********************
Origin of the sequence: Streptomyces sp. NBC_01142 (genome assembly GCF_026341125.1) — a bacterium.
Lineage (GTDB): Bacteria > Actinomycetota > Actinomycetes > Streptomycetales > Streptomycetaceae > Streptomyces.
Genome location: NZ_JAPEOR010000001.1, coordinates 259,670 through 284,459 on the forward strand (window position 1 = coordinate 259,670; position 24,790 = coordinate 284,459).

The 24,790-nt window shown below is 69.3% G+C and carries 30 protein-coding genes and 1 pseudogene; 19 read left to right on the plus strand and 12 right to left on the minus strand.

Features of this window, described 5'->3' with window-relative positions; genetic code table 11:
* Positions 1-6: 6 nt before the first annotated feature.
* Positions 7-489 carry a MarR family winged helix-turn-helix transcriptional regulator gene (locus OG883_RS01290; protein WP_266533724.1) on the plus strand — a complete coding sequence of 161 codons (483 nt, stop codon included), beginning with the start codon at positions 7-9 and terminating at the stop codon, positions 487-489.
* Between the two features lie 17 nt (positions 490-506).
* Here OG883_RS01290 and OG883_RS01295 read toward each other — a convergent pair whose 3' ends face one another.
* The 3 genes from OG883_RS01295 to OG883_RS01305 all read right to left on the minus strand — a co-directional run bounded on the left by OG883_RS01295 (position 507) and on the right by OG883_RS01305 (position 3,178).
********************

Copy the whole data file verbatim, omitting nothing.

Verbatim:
Origin of the sequence: Streptomyces sp. NBC_01142 (genome assembly GCF_026341125.1) — a bacterium.
Lineage (GTDB): Bacteria > Actinomycetota > Actinomycetes > Streptomycetales > Streptomycetaceae > Streptomyces.
Genome location: NZ_JAPEOR010000001.1, coordinates 259,670 through 284,459 on the forward strand (window position 1 = coordinate 259,670; position 24,790 = coordinate 284,459).

The 24,790-nt window shown below is 69.3% G+C and carries 30 protein-coding genes and 1 pseudogene; 19 read left to right on the plus strand and 12 right to left on the minus strand.

Features of this window, described 5'->3' with window-relative positions; genetic code table 11:
* Positions 1-6: 6 nt before the first annotated feature.
* Positions 7-489 carry a MarR family winged helix-turn-helix transcriptional regulator gene (locus OG883_RS01290; protein WP_266533724.1) on the plus strand — a complete coding sequence of 161 codons (483 nt, stop codon included), beginning with the start codon at positions 7-9 and terminating at the stop codon, positions 487-489.
* Between the two features lie 17 nt (positions 490-506).
* Here OG883_RS01290 and OG883_RS01295 read toward each other — a convergent pair whose 3' ends face one another.
* The 3 genes from OG883_RS01295 to OG883_RS01305 all read right to left on the minus strand — a co-directional run bounded on the left by OG883_RS01295 (position 507) and on the right by OG883_RS01305 (position 3,178).